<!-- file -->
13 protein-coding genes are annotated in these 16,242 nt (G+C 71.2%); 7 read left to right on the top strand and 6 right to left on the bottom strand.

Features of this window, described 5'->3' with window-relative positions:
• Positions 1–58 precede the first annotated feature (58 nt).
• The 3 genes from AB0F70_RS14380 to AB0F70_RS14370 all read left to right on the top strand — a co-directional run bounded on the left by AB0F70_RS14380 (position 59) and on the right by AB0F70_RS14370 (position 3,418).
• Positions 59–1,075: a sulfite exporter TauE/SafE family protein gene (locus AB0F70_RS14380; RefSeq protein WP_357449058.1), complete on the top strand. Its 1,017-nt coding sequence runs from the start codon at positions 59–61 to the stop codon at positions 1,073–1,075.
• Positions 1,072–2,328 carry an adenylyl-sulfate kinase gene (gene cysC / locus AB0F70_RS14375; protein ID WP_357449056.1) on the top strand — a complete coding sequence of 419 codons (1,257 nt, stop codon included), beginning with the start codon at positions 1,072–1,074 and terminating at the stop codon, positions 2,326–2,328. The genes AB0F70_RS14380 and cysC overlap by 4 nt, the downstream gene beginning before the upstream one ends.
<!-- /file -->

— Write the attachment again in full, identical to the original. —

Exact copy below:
13 protein-coding genes are annotated in these 16,242 nt (G+C 71.2%); 7 read left to right on the top strand and 6 right to left on the bottom strand.

Features of this window, described 5'->3' with window-relative positions:
• Positions 1–58 precede the first annotated feature (58 nt).
• The 3 genes from AB0F70_RS14380 to AB0F70_RS14370 all read left to right on the top strand — a co-directional run bounded on the left by AB0F70_RS14380 (position 59) and on the right by AB0F70_RS14370 (position 3,418).
• Positions 59–1,075: a sulfite exporter TauE/SafE family protein gene (locus AB0F70_RS14380; RefSeq protein WP_357449058.1), complete on the top strand. Its 1,017-nt coding sequence runs from the start codon at positions 59–61 to the stop codon at positions 1,073–1,075.
• Positions 1,072–2,328 carry an adenylyl-sulfate kinase gene (gene cysC / locus AB0F70_RS14375; protein ID WP_357449056.1) on the top strand — a complete coding sequence of 419 codons (1,257 nt, stop codon included), beginning with the start codon at positions 1,072–1,074 and terminating at the stop codon, positions 2,326–2,328. The genes AB0F70_RS14380 and cysC overlap by 4 nt, the downstream gene beginning before the upstream one ends.